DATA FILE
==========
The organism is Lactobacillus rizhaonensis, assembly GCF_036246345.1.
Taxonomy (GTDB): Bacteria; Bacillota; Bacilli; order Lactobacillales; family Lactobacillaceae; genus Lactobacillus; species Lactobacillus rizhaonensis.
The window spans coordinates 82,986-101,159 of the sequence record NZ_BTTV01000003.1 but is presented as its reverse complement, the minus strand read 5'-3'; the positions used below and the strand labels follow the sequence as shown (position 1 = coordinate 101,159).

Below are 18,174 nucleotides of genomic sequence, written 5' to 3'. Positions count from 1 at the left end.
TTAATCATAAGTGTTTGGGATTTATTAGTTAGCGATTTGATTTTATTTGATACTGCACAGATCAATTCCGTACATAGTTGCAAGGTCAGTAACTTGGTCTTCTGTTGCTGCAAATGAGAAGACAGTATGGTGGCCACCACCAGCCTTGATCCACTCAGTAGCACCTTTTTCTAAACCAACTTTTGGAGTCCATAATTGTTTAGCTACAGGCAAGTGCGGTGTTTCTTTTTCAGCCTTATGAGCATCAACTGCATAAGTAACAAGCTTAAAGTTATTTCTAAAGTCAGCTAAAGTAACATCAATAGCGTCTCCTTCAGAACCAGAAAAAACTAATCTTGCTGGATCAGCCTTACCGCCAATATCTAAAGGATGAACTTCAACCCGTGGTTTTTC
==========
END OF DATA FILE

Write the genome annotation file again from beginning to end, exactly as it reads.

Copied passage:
The organism is Lactobacillus rizhaonensis, assembly GCF_036246345.1.
Taxonomy (GTDB): Bacteria; Bacillota; Bacilli; order Lactobacillales; family Lactobacillaceae; genus Lactobacillus; species Lactobacillus rizhaonensis.
The window spans coordinates 82,986-101,159 of the sequence record NZ_BTTV01000003.1 but is presented as its reverse complement, the minus strand read 5'-3'; the positions used below and the strand labels follow the sequence as shown (position 1 = coordinate 101,159).

Below are 18,174 nucleotides of genomic sequence, written 5' to 3'. Positions count from 1 at the left end.
TTAATCATAAGTGTTTGGGATTTATTAGTTAGCGATTTGATTTTATTTGATACTGCACAGATCAATTCCGTACATAGTTGCAAGGTCAGTAACTTGGTCTTCTGTTGCTGCAAATGAGAAGACAGTATGGTGGCCACCACCAGCCTTGATCCACTCAGTAGCACCTTTTTCTAAACCAACTTTTGGAGTCCATAATTGTTTAGCTACAGGCAAGTGCGGTGTTTCTTTTTCAGCCTTATGAGCATCAACTGCATAAGTAACAAGCTTAAAGTTATTTCTAAAGTCAGCTAAAGTAACATCAATAGCGTCTCCTTCAGAACCAGAAAAAACTAATCTTGCTGGATCAGCCTTACCGCCAATATCTAAAGGATGAACTTCAACCCGTGGTTTTTC